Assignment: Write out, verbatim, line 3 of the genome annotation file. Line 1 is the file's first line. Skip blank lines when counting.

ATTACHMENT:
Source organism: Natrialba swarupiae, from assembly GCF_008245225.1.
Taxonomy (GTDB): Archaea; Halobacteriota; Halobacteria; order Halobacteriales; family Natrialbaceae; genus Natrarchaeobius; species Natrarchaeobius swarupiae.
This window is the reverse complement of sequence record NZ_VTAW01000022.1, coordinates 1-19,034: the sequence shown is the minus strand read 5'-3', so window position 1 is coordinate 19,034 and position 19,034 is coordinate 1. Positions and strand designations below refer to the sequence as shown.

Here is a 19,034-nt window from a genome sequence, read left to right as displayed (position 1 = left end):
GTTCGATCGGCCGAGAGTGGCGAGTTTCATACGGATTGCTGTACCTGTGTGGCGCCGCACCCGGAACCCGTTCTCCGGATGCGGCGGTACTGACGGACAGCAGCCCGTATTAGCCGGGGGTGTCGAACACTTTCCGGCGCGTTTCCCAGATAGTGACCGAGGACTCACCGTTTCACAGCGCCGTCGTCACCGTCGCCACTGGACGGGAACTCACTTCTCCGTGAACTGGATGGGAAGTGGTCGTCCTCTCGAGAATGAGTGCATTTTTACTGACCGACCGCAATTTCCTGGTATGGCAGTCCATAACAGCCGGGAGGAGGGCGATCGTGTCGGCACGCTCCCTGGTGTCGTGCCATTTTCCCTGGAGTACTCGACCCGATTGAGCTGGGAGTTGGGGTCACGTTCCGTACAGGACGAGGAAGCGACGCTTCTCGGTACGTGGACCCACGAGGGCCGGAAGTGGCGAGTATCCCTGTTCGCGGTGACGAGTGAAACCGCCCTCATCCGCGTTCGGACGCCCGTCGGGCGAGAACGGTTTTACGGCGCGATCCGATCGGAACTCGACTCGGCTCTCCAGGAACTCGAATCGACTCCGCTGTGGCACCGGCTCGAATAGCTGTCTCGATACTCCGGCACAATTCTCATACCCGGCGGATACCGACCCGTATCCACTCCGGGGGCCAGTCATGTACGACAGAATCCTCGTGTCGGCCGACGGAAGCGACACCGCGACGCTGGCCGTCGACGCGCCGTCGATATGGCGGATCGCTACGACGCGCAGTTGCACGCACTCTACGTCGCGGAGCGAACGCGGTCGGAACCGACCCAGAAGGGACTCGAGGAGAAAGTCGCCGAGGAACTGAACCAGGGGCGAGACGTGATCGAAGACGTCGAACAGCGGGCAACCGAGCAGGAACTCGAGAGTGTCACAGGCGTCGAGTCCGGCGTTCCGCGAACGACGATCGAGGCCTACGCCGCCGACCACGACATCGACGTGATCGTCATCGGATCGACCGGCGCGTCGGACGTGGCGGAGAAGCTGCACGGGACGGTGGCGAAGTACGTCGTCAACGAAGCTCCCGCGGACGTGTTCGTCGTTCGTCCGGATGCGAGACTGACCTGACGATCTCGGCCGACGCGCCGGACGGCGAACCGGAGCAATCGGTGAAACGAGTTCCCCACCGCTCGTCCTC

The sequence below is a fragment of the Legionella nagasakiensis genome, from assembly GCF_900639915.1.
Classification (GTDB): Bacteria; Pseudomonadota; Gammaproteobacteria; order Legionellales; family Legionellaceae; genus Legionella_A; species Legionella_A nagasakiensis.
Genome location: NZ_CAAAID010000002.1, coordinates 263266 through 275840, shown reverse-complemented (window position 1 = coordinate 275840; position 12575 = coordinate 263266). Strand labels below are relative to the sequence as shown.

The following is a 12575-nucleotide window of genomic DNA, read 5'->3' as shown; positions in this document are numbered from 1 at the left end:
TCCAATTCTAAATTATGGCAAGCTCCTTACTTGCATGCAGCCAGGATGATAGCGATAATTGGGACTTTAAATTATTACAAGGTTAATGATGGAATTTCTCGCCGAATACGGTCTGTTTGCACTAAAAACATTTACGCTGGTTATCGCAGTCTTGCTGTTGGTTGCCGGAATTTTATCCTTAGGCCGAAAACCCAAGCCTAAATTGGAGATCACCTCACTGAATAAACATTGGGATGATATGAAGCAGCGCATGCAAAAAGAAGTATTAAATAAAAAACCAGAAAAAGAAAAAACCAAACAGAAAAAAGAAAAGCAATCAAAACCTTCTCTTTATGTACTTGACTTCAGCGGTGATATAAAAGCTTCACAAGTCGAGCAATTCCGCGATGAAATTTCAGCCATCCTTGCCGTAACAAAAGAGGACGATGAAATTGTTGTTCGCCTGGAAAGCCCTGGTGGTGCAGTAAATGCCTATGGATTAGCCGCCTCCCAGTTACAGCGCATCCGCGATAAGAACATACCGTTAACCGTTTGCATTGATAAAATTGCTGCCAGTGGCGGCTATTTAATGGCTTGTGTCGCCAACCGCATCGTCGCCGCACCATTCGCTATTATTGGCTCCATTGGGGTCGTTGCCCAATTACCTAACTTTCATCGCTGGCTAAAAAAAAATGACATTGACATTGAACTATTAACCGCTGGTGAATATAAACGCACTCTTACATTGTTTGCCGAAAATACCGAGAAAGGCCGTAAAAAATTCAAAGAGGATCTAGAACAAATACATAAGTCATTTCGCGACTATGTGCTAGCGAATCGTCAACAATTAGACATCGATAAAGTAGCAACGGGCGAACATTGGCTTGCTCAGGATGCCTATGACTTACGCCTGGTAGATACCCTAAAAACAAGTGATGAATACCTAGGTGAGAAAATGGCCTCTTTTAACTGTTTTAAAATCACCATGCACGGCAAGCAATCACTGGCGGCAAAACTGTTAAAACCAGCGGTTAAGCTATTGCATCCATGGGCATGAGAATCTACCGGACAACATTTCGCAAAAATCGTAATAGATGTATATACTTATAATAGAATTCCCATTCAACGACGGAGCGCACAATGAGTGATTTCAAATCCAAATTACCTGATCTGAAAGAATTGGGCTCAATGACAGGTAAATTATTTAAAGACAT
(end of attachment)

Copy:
This window is the reverse complement of sequence record NZ_VTAW01000022.1, coordinates 1-19,034: the sequence shown is the minus strand read 5'-3', so window position 1 is coordinate 19,034 and position 19,034 is coordinate 1. Positions and strand designations below refer to the sequence as shown.